Linking Strategy

Acceptable Types of Links

At one time selective link exchanges between sites that are closely linked by theme or interest were the currency of the realm, but that day has passed. Though such links can still be valuable for a variety of reasons, such as to serve your visitors by guiding them to content that will be of interest and that is not provided within the mission of your site. The focus today for search engines is on links freely given. One-way links that show that visitors recognize your site for its merit, authority on a topic, or relevance to their own site or interests.

How do you create a site that will encourage others to legitimately wish to link to you? You just follow good linking strategy practice, now coming to be characterized as linkbaiting.


Not only does it make common sense to engage your visitors so much that they don’t want to let you disappear, but it’s the strategy that Matt Cutts, the head of Google’s Webspam team recommends (SEO Advice: Linkbait and Linkbaiting). Cutts, while acknowledging that the term bait has negative connotations, suggests that baiting can be good in this context as a good linking strategy and give visitors a reason to link to your site.

A fairly new concept, linkbaiting has not yet been definitively categorized, but here are some of the good linking strategy practices that are considered white-hat link baiting:

  • Analysis—offering the results of interesting original research in the form of text, graphs, statistics, etc.
  • Interaction—offering visitors the chance to interact with your sight by providing contests, quizzes, surveys, and other specific invitations.
  • Up-to-the-Minute Reports—being the first with any kind of relevant news.
  • Community—building a community of visitors who enjoy each other’s company as well as yours.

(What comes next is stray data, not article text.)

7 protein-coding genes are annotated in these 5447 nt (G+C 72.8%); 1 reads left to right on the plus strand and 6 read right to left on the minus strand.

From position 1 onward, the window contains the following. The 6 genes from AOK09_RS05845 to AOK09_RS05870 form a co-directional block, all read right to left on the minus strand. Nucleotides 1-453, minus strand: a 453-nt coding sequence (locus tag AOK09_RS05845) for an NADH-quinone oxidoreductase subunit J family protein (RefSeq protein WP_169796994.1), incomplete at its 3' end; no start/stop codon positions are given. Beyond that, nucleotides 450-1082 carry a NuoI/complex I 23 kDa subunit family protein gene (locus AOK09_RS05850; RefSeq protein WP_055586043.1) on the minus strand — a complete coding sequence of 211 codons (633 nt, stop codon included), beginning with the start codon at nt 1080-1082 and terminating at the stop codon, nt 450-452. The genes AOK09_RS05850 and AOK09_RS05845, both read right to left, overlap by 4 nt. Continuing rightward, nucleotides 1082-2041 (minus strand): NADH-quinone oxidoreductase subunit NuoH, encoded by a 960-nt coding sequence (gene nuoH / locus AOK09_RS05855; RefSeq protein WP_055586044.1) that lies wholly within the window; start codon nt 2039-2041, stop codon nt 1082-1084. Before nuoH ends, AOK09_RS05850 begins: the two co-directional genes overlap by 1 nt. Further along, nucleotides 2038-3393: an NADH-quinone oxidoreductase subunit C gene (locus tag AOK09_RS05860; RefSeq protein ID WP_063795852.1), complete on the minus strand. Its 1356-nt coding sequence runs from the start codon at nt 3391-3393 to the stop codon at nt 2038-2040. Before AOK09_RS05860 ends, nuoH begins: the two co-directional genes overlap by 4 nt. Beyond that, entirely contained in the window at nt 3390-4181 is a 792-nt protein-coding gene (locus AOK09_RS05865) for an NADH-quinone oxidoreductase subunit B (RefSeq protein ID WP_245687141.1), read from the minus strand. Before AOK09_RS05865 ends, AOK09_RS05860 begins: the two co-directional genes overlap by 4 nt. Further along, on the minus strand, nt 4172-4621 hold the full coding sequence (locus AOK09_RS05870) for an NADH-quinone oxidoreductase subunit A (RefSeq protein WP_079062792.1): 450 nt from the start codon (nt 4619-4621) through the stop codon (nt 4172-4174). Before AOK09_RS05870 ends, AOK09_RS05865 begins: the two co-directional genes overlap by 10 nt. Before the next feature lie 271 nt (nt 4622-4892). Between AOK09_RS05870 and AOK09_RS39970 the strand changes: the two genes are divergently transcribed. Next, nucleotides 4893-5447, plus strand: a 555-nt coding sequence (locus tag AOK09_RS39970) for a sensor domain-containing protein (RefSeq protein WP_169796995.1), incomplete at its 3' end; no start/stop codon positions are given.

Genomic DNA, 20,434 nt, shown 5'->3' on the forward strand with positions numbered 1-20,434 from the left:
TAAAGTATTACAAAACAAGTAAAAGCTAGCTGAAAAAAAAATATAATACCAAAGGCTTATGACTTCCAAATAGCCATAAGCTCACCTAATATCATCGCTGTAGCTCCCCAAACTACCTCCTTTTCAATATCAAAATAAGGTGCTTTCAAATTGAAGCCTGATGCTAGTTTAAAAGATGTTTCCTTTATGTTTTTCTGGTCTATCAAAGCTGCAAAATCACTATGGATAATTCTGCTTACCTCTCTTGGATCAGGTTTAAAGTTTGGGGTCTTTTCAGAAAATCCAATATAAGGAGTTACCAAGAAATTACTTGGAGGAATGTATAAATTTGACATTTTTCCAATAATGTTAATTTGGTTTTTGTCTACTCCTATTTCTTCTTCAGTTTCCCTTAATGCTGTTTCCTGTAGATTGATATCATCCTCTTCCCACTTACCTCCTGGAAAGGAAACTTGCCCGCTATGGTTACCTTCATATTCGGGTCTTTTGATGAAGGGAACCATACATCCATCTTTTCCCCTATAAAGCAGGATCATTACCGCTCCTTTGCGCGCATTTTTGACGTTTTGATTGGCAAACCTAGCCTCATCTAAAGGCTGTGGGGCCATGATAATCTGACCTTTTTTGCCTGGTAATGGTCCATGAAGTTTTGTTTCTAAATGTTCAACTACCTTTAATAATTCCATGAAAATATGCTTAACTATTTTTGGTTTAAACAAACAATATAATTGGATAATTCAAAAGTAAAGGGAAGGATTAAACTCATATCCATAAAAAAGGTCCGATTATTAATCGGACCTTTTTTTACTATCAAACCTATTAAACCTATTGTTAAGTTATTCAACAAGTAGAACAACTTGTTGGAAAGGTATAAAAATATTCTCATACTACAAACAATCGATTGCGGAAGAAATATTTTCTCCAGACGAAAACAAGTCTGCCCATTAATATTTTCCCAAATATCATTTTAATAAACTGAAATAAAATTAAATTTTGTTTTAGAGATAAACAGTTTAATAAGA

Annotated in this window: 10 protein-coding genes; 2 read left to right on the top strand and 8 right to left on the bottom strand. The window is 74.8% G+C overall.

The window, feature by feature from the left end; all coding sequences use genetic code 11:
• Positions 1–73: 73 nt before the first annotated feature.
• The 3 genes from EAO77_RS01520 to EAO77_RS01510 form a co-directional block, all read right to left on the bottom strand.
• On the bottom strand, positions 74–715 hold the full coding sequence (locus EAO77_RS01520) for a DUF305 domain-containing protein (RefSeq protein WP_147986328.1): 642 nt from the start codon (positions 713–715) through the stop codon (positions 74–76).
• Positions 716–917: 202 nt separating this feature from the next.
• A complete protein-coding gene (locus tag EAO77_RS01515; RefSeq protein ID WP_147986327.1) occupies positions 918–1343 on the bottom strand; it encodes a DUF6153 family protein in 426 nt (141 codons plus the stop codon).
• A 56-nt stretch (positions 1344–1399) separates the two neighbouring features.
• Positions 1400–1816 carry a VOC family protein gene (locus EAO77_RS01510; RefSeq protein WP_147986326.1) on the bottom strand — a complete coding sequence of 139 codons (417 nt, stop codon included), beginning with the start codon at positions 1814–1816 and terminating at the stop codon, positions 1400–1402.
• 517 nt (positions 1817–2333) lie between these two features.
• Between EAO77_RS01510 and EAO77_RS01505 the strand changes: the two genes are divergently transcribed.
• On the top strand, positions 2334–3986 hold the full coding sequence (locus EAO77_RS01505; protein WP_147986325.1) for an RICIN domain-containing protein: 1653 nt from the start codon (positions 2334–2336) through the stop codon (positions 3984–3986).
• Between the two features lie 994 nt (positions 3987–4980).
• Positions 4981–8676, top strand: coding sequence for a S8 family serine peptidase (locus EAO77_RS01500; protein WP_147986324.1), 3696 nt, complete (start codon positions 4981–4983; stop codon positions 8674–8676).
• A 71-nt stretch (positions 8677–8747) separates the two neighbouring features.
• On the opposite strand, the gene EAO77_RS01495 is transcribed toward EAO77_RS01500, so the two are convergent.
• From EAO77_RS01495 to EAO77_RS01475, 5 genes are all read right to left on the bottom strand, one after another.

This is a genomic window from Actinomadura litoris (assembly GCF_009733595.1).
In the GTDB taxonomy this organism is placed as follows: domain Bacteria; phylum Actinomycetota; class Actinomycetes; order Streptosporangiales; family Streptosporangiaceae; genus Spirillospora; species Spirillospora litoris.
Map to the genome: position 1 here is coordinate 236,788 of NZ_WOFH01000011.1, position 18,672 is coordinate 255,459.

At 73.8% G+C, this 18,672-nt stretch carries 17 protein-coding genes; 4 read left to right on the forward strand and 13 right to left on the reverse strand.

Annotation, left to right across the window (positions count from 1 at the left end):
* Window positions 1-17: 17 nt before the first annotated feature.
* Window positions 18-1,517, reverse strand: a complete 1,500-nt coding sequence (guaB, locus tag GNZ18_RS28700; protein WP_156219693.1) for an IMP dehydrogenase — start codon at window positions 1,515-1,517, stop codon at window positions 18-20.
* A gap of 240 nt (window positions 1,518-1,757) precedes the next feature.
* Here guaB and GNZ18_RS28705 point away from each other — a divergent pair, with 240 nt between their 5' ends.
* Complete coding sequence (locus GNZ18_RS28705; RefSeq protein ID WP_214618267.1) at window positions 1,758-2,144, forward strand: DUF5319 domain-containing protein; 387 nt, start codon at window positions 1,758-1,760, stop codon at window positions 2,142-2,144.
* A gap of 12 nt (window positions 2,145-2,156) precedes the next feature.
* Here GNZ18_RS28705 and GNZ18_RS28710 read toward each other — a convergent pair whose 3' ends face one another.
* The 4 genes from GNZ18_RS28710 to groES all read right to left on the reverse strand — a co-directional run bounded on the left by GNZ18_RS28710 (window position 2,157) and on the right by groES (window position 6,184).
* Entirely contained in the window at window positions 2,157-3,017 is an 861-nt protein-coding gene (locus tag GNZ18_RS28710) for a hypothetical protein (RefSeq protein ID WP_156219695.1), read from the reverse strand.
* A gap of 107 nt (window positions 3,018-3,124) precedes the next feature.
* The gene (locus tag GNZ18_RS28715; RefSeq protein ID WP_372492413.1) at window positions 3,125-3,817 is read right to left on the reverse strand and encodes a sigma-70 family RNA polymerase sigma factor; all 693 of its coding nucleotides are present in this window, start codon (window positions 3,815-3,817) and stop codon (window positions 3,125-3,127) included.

• Creativity—offering an artist’s unique view of the world, or sharing your design creations.
  • Usefulness—giving away an irresistible tool, service, or application.
  • Controversy—exciting people’s opinions with thought-provoking commentary; n.b.: this can be done without going over to the dark side . . .
  • Reliability—keeping your site up-to-date and cycling in fresh content.

and the old standby

  • Originality—doing what no one else in the world does, and doing it well or doing what many others in the world do, but doing it in a unique way.

White-Hat Link Exchange

Here are the basic linking strategy steps for working with colleagues whose sites expand, augment, or extend the usefulness of yours.

1. Keeping it offline for now, create a link page and appropriate categories, titling the categories so the relationship to your site is clear is a good linking strategy. For example, if you sell rare frogs you might have:

Books About Frogs

Frog Food by Mail

Frog-Friendly Aquariums

Frog-Friendly Veterinarians

Frog Watchers


2. Besides sites with which you already have a relationship, preview sites that fit your categories to find those that will best serve your visitors.

3. Use good linking strategy to create links to those sites, organizing them in a rational way (often alphabetical) so visitors see order, not chaos, when they look at this page.

Rather than just creating an anchor like this:

<a href=”url”>Text to be displayed</a>

use the form below to have the link open in a new window:

<a href=”url” target=”_blank”>Text to be displayed</a>

—this way, you send traffic to the other site, but don’t send your visitor away from your own site at the same time, a good linking strategy to keep visitors on your site.

4. After you go live, decide whom you wish to contact to exchange links: it may not be everyone you’ve linked to. Use good linking strategy to determine who to contact. Send each one an e-mail using the contact info listing on their site with the following information:

  • your name and e-mail address
  • the URL and name of your site
  • the fact that you’ve linked to them and the exact location of the link on your site
  • a request for a reciprocal link and why you think such a link would benefit their visitors
  • the exact text of the link, in html and (if appropriate) a suggestion for where on their site it might go

It may take some time to receive a response. If you don’t hear anything after several weeks, check to see if the link has perhaps been placed anyway, and if not, resend your e-mail.

5. If they agree, do the following:

  • check that they put up the link
  • send a thank you in which you note that you will inform them of changes to your site that affect the link exchange and ask them to do the same
  • keep track so that you really do what you promised

6. If they don’t respond or don’t agree, find a substitute and approach the contact person there.

7. Repeat as necessary as your content and categories expand and/or change.